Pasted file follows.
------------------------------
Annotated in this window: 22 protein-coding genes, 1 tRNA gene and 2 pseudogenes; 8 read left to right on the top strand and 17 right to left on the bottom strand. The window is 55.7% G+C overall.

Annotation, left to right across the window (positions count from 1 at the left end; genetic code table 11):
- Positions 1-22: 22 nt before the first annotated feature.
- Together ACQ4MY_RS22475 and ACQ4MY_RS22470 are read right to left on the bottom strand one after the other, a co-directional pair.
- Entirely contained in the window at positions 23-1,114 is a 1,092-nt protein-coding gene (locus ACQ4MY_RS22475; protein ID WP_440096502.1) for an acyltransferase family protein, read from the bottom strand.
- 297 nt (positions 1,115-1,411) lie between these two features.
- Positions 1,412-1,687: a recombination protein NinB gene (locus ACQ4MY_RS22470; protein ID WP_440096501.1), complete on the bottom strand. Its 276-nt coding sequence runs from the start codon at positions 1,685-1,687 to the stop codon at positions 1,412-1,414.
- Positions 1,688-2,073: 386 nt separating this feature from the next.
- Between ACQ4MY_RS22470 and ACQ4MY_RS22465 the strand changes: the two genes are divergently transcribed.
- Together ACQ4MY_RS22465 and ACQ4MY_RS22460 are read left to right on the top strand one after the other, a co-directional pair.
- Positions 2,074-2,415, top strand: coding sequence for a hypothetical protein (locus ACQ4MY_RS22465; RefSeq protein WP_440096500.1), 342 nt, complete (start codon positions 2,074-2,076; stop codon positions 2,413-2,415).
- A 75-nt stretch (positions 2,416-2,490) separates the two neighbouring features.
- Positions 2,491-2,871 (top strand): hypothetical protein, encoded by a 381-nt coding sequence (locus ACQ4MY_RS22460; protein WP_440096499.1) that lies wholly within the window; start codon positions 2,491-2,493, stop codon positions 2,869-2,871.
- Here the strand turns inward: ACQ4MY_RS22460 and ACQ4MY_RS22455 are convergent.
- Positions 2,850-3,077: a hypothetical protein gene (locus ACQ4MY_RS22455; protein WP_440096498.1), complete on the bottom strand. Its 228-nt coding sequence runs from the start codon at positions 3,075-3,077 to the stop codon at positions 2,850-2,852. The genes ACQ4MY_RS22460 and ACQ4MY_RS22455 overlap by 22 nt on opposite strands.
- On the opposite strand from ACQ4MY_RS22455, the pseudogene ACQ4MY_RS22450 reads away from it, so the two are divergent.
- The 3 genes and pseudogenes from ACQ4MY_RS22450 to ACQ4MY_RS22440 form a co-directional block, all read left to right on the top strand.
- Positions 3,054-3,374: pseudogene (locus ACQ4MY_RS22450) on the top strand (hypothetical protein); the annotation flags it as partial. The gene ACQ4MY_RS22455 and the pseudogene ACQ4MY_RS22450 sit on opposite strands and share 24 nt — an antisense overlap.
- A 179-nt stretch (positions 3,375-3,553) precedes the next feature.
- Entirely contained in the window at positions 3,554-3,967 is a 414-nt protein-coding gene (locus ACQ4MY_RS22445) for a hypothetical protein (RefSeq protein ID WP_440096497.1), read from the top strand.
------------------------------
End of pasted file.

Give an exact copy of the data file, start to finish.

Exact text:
Annotated in this window: 22 protein-coding genes, 1 tRNA gene and 2 pseudogenes; 8 read left to right on the top strand and 17 right to left on the bottom strand. The window is 55.7% G+C overall.

Annotation, left to right across the window (positions count from 1 at the left end; genetic code table 11):
- Positions 1-22: 22 nt before the first annotated feature.
- Together ACQ4MY_RS22475 and ACQ4MY_RS22470 are read right to left on the bottom strand one after the other, a co-directional pair.
- Entirely contained in the window at positions 23-1,114 is a 1,092-nt protein-coding gene (locus ACQ4MY_RS22475; protein ID WP_440096502.1) for an acyltransferase family protein, read from the bottom strand.
- 297 nt (positions 1,115-1,411) lie between these two features.
- Positions 1,412-1,687: a recombination protein NinB gene (locus ACQ4MY_RS22470; protein ID WP_440096501.1), complete on the bottom strand. Its 276-nt coding sequence runs from the start codon at positions 1,685-1,687 to the stop codon at positions 1,412-1,414.
- Positions 1,688-2,073: 386 nt separating this feature from the next.
- Between ACQ4MY_RS22470 and ACQ4MY_RS22465 the strand changes: the two genes are divergently transcribed.
- Together ACQ4MY_RS22465 and ACQ4MY_RS22460 are read left to right on the top strand one after the other, a co-directional pair.
- Positions 2,074-2,415, top strand: coding sequence for a hypothetical protein (locus ACQ4MY_RS22465; RefSeq protein WP_440096500.1), 342 nt, complete (start codon positions 2,074-2,076; stop codon positions 2,413-2,415).
- A 75-nt stretch (positions 2,416-2,490) separates the two neighbouring features.
- Positions 2,491-2,871 (top strand): hypothetical protein, encoded by a 381-nt coding sequence (locus ACQ4MY_RS22460; protein WP_440096499.1) that lies wholly within the window; start codon positions 2,491-2,493, stop codon positions 2,869-2,871.
- Here the strand turns inward: ACQ4MY_RS22460 and ACQ4MY_RS22455 are convergent.
- Positions 2,850-3,077: a hypothetical protein gene (locus ACQ4MY_RS22455; protein WP_440096498.1), complete on the bottom strand. Its 228-nt coding sequence runs from the start codon at positions 3,075-3,077 to the stop codon at positions 2,850-2,852. The genes ACQ4MY_RS22460 and ACQ4MY_RS22455 overlap by 22 nt on opposite strands.
- On the opposite strand from ACQ4MY_RS22455, the pseudogene ACQ4MY_RS22450 reads away from it, so the two are divergent.
- The 3 genes and pseudogenes from ACQ4MY_RS22450 to ACQ4MY_RS22440 form a co-directional block, all read left to right on the top strand.
- Positions 3,054-3,374: pseudogene (locus ACQ4MY_RS22450) on the top strand (hypothetical protein); the annotation flags it as partial. The gene ACQ4MY_RS22455 and the pseudogene ACQ4MY_RS22450 sit on opposite strands and share 24 nt — an antisense overlap.
- A 179-nt stretch (positions 3,375-3,553) precedes the next feature.
- Entirely contained in the window at positions 3,554-3,967 is a 414-nt protein-coding gene (locus ACQ4MY_RS22445) for a hypothetical protein (RefSeq protein ID WP_440096497.1), read from the top strand.